Ask 10 people what they think about multi-level marketing, and you will get some very strong opinions.
You will probably find that most people have a very low view of MLM (or network marketing). At your next big family event, stand up and announce that you have just joined the fastest-growing MLM opportunity on the planet, and see how your loved ones react.
Why? Why does a simple business model for product distribution garner so much criticism? Why is there some much negativity associated with MLM? Why are there consumer advocacy groups that actively protest the entire idea of multi-level marketing?
Is all multi-level marketing a scam? What is the real problem with multi-level marketing?
It is not the multi-level aspect. Taking royalties and generating residual income is common practice in the insurance and financial service industries.
It is not the direct-to-consumer distribution model. Many successful companies (such as Dell computers, Sara Lee, and other famous brands) use direct-to-consumer models to sell their products and services.
It is not the concept of paying for the opportunity to distribute a product. MLM critics might knock companies for charging to become a distributor, but this is the same concept that a standard franchise uses. The only difference is that you can get set up with an MLM program for $200 – $500, where getting started with a franchise will begin at $250,000.
So why does MLM have such a bad reputation?
Most of the time, it is because of the second “M”.
Most MLM distributors are taught to leverage their “warm markets” to grow their businesses. They are taught to try and sell their friends and families products, and try to recruit them as distributors.
Why? For two reasons:
It Used to Work For The Average Distributor
Back in the 1950’s and 1960’s, when multi-level marketing first became known, people had much larger warm markets. They lived in suburbs, and had neighborhood picnics. Everyone knew everyone else. Our society was very close-knit, we truly lived in communities. Not only that, but multi-level marketing was barely known then. It was a novel concept – make money in your spare time by telling other people in your neighborhood to stop buying from the department store and start buy your products from an MLM company.
Fast-forward to today, and the picture is very different. People barely know their neighbors next door, much less throughout an entire neighborhood. These days, everyone has heard about some sort of “make money from home” scheme. Today we live in a society of guarded skeptics, and we do not want to be sold stuff from our friends and families. Leveraging our personal relationships for financial gain can be interpreted as insulting, and can seriously damage relations with those we most care about.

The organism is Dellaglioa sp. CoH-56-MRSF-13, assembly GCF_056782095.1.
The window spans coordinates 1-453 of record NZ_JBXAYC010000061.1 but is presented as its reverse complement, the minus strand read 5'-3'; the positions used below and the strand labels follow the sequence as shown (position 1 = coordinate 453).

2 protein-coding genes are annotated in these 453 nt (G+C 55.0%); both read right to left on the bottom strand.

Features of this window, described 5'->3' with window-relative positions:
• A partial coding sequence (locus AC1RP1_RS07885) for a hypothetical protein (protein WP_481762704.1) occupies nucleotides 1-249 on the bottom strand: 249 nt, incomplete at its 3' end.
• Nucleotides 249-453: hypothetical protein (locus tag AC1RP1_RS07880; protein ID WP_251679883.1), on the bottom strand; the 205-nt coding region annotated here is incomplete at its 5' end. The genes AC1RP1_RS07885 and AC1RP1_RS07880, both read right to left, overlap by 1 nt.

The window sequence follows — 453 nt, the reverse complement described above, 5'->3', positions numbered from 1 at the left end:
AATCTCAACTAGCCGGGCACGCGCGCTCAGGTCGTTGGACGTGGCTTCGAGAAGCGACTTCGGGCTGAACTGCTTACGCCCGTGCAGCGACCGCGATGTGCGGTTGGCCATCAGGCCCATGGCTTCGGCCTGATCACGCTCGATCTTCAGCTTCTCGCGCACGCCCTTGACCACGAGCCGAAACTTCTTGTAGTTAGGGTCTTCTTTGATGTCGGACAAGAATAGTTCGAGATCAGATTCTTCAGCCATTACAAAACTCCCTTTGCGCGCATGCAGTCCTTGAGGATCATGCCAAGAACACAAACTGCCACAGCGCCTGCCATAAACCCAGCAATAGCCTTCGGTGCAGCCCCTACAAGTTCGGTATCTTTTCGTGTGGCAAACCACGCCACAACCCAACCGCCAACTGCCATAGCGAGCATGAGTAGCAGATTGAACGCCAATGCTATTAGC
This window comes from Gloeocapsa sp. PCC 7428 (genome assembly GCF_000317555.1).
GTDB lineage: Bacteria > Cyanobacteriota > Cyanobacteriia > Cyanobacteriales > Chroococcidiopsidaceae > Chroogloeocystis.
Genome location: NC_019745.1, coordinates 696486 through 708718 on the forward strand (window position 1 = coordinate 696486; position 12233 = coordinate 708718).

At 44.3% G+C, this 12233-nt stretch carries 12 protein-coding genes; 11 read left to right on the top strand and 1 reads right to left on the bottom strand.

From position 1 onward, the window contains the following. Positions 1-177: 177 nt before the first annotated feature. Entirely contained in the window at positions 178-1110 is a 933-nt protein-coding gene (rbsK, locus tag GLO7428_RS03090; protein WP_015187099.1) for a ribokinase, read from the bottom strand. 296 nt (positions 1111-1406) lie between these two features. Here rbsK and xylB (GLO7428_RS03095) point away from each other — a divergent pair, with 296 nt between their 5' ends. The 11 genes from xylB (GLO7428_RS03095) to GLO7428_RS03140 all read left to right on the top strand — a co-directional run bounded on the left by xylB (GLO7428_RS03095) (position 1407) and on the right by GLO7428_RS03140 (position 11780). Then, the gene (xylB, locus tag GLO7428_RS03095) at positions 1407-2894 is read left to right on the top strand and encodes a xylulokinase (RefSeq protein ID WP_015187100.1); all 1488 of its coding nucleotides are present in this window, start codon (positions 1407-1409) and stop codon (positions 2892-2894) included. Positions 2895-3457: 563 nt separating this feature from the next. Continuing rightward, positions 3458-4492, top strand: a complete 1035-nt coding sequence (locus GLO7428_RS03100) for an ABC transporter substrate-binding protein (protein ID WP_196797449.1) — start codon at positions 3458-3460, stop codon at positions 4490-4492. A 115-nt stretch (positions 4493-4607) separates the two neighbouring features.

It Still Works Quite Well…For The Parent Company
The average MLM distributor will stay with a business 3-4 months before giving up. During that time, if they are chasing their friends and family, they will probably sign up 1 or 2 people and spend a few hundred dollars. From a distributor standpoint, it’s peanuts. But from a company standpoint, it’s great! They continuously have new recruits joining the business, and they pass on all the costs of marketing on to the distributors.
They can get away with making it sound like growing a business is a piece of cake by communicating the message that all you have to do to make a significant income is talk to a few friends and family, hand out some flyers and product samples, and you will wake up one morning with a gigantic business.
So can the average person make money in a home-based business? Absolutely. But they can’t rely on their warm market for sustained profitability. A distributor will eventually have to find their target market, and use sound marketing strategies and techniques to target people that are already looking for their products and services.
There are many different marketing tools that a distributor can use to grow a business. However, the reason that most MLM’ers get involved with a business is because they do not have tons of money to spend on their businesses. The three most cost-effective, best-bang-for-your-buck marketing tools that the average distributor can use to find their target market is: